India and Bangladesh also jointly inaugurated Vivekananda Bhaban (students’ hostel) at Ramakrishna Mission in Dhaka, Bangladesh-India Professional Skill Development Institute (BIPSDI) at the Institution of Diploma Engineers Bangladesh (IDEB) in Khulna and bulk import of LPG from Bangladesh to northeast India.3 This year the two countries in total have jointly inaugurated 12 projects via video link. 4 The inauguration of BIPSDI will help Bangladesh produce more skilled labour force for its growing economy. In the present time when Bangladesh is moving towards becoming knowledge-intensive society, centres like these will aid in the development of the country. The export of LPG cylinder from Bangladesh to northeast India will be a win-win situation for both the countries as it will help Bangladesh reduce the trade deficit with India and it will lead to cheaper LPG cylinder for the people of northeast India.

In the joint statement issued after the meeting, PM Modi extended his government’s support towards Sheikh Hasina’s vision of a prosperous, peaceful and developed Bangladesh. He also appreciated her government’s zero-tolerance policy against terrorism. The joint statement also mentioned the need to ease the people-people movement, the positive impacts of border haats in the lives of people, measures to increase bilateral trade and boosting connectivity.

Water sharing has been a major issue between India and Bangladesh. India and Bangladesh share 54 common rivers and other than Ganga there is no agreement on any other river. In the joint statement issued during the visit, the two leaders have asked the officials to prepare the draft framework agreements for the six rivers (Manu, Muhuri, Khowai, Gumti, Dharla and Dudhkumar). Although the issue of sharing Teesta river water remained unsolved. In the joint statement, “Prime Minister Modi informed that his government is working with all stakeholders in India to conclude the agreement at the earliest.” The biggest roadblock to Teesta is the opposition by West Bengal Chief Minister Mamata Banerjee.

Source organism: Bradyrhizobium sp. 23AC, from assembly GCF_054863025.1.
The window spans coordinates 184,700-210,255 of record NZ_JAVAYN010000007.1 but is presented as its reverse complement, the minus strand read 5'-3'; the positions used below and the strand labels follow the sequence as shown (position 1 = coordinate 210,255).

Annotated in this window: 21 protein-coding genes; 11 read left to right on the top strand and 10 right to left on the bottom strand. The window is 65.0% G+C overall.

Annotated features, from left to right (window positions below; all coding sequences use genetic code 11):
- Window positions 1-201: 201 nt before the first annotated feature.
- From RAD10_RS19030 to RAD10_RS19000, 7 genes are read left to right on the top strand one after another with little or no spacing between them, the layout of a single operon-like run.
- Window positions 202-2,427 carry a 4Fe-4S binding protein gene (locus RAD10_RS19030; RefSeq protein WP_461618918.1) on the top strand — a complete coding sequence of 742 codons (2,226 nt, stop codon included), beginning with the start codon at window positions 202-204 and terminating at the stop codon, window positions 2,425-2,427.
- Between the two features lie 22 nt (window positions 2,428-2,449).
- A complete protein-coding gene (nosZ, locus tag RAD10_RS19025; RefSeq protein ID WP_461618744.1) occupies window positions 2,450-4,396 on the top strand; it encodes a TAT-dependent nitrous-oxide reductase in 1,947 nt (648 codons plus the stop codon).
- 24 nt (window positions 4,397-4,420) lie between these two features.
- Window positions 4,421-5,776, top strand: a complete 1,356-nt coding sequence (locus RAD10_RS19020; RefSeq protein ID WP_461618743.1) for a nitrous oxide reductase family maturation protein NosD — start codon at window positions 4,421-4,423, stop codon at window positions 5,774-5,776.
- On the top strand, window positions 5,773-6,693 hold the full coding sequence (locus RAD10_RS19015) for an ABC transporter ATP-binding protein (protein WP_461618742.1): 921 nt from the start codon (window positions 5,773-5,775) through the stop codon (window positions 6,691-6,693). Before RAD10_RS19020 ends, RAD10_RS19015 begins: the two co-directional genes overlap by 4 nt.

The other major issue which was discussed during the visit was Rohingyas. The Indian side appreciated Bangladesh for its humanitarian efforts in sheltering Rohingya refugees and in the joint statement both the Prime Ministers agreed that the Rohingyas should be safely expedited to their homes in the Rakhine state in Myanmar. India is in the favour of reparation of Rohingya and this was also reflected during the recent visit (August 19-21), of India’s External Affairs Minister, S. Jaishankar to Bangladesh where he said, “India wants a safe, speedy and sustainable return of displaced persons which is in the interest of all the three countries.”5 Bangladesh is getting tired of providing shelter to Rohingya refugees and some groups in Bangladesh sees them as a national security threat. It wants this crisis to be solved at the earliest and expects India to use its good relations with Myanmar’s government to facilitate the return of refugees.